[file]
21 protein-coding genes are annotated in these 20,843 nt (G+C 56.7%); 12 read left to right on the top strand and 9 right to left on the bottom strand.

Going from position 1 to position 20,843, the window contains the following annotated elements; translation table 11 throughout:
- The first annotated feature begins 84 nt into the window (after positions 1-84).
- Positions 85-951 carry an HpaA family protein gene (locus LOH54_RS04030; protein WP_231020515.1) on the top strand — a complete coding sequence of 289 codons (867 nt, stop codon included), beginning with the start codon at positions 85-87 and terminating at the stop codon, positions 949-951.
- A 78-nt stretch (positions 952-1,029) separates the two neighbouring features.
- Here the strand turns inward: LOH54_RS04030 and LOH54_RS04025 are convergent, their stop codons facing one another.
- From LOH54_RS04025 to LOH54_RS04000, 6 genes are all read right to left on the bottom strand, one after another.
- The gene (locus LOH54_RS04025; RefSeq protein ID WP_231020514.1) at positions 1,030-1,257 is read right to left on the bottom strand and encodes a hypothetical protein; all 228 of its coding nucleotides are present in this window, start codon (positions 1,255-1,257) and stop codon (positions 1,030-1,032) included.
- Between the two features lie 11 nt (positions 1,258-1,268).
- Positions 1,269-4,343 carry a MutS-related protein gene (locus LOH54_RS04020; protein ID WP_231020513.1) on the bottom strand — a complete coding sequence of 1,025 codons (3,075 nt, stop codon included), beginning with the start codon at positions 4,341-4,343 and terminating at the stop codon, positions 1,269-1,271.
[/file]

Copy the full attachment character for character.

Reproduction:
21 protein-coding genes are annotated in these 20,843 nt (G+C 56.7%); 12 read left to right on the top strand and 9 right to left on the bottom strand.

Going from position 1 to position 20,843, the window contains the following annotated elements; translation table 11 throughout:
- The first annotated feature begins 84 nt into the window (after positions 1-84).
- Positions 85-951 carry an HpaA family protein gene (locus LOH54_RS04030; protein WP_231020515.1) on the top strand — a complete coding sequence of 289 codons (867 nt, stop codon included), beginning with the start codon at positions 85-87 and terminating at the stop codon, positions 949-951.
- A 78-nt stretch (positions 952-1,029) separates the two neighbouring features.
- Here the strand turns inward: LOH54_RS04030 and LOH54_RS04025 are convergent, their stop codons facing one another.
- From LOH54_RS04025 to LOH54_RS04000, 6 genes are all read right to left on the bottom strand, one after another.
- The gene (locus LOH54_RS04025; RefSeq protein ID WP_231020514.1) at positions 1,030-1,257 is read right to left on the bottom strand and encodes a hypothetical protein; all 228 of its coding nucleotides are present in this window, start codon (positions 1,255-1,257) and stop codon (positions 1,030-1,032) included.
- Between the two features lie 11 nt (positions 1,258-1,268).
- Positions 1,269-4,343 carry a MutS-related protein gene (locus LOH54_RS04020; protein ID WP_231020513.1) on the bottom strand — a complete coding sequence of 1,025 codons (3,075 nt, stop codon included), beginning with the start codon at positions 4,341-4,343 and terminating at the stop codon, positions 1,269-1,271.